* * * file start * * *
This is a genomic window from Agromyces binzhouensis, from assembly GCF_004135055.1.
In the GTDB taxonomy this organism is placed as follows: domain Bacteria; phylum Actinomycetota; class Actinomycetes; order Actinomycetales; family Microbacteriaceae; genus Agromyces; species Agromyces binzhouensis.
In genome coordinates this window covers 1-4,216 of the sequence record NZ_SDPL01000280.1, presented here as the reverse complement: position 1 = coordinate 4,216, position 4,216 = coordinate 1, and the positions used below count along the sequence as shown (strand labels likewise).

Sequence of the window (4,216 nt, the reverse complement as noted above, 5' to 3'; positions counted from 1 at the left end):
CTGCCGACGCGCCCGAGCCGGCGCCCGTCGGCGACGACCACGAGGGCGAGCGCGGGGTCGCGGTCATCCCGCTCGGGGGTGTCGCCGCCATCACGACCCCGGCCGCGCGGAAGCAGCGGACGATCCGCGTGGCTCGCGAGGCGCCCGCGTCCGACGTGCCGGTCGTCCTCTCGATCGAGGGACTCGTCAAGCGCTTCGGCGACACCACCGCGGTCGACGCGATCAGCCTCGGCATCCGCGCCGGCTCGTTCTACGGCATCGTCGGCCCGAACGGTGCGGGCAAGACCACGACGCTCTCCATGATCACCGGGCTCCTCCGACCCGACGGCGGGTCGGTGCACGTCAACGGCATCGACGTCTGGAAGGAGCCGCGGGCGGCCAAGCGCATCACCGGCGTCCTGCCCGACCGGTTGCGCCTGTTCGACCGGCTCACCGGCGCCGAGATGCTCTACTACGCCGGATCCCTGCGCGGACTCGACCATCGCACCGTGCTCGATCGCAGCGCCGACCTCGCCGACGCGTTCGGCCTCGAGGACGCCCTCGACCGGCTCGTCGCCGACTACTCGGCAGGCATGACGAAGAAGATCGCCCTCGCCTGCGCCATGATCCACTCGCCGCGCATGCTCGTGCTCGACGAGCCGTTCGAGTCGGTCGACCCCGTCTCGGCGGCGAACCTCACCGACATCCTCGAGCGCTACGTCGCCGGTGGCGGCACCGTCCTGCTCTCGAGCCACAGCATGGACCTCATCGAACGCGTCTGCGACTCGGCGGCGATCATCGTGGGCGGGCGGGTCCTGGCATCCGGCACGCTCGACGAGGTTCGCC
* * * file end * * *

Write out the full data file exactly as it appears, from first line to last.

This is a genomic window from Agromyces binzhouensis, from assembly GCF_004135055.1.
In the GTDB taxonomy this organism is placed as follows: domain Bacteria; phylum Actinomycetota; class Actinomycetes; order Actinomycetales; family Microbacteriaceae; genus Agromyces; species Agromyces binzhouensis.
In genome coordinates this window covers 1-4,216 of the sequence record NZ_SDPL01000280.1, presented here as the reverse complement: position 1 = coordinate 4,216, position 4,216 = coordinate 1, and the positions used below count along the sequence as shown (strand labels likewise).

Sequence of the window (4,216 nt, the reverse complement as noted above, 5' to 3'; positions counted from 1 at the left end):
CTGCCGACGCGCCCGAGCCGGCGCCCGTCGGCGACGACCACGAGGGCGAGCGCGGGGTCGCGGTCATCCCGCTCGGGGGTGTCGCCGCCATCACGACCCCGGCCGCGCGGAAGCAGCGGACGATCCGCGTGGCTCGCGAGGCGCCCGCGTCCGACGTGCCGGTCGTCCTCTCGATCGAGGGACTCGTCAAGCGCTTCGGCGACACCACCGCGGTCGACGCGATCAGCCTCGGCATCCGCGCCGGCTCGTTCTACGGCATCGTCGGCCCGAACGGTGCGGGCAAGACCACGACGCTCTCCATGATCACCGGGCTCCTCCGACCCGACGGCGGGTCGGTGCACGTCAACGGCATCGACGTCTGGAAGGAGCCGCGGGCGGCCAAGCGCATCACCGGCGTCCTGCCCGACCGGTTGCGCCTGTTCGACCGGCTCACCGGCGCCGAGATGCTCTACTACGCCGGATCCCTGCGCGGACTCGACCATCGCACCGTGCTCGATCGCAGCGCCGACCTCGCCGACGCGTTCGGCCTCGAGGACGCCCTCGACCGGCTCGTCGCCGACTACTCGGCAGGCATGACGAAGAAGATCGCCCTCGCCTGCGCCATGATCCACTCGCCGCGCATGCTCGTGCTCGACGAGCCGTTCGAGTCGGTCGACCCCGTCTCGGCGGCGAACCTCACCGACATCCTCGAGCGCTACGTCGCCGGTGGCGGCACCGTCCTGCTCTCGAGCCACAGCATGGACCTCATCGAACGCGTCTGCGACTCGGCGGCGATCATCGTGGGCGGGCGGGTCCTGGCATCCGGCACGCTCGACGAGGTTCGCC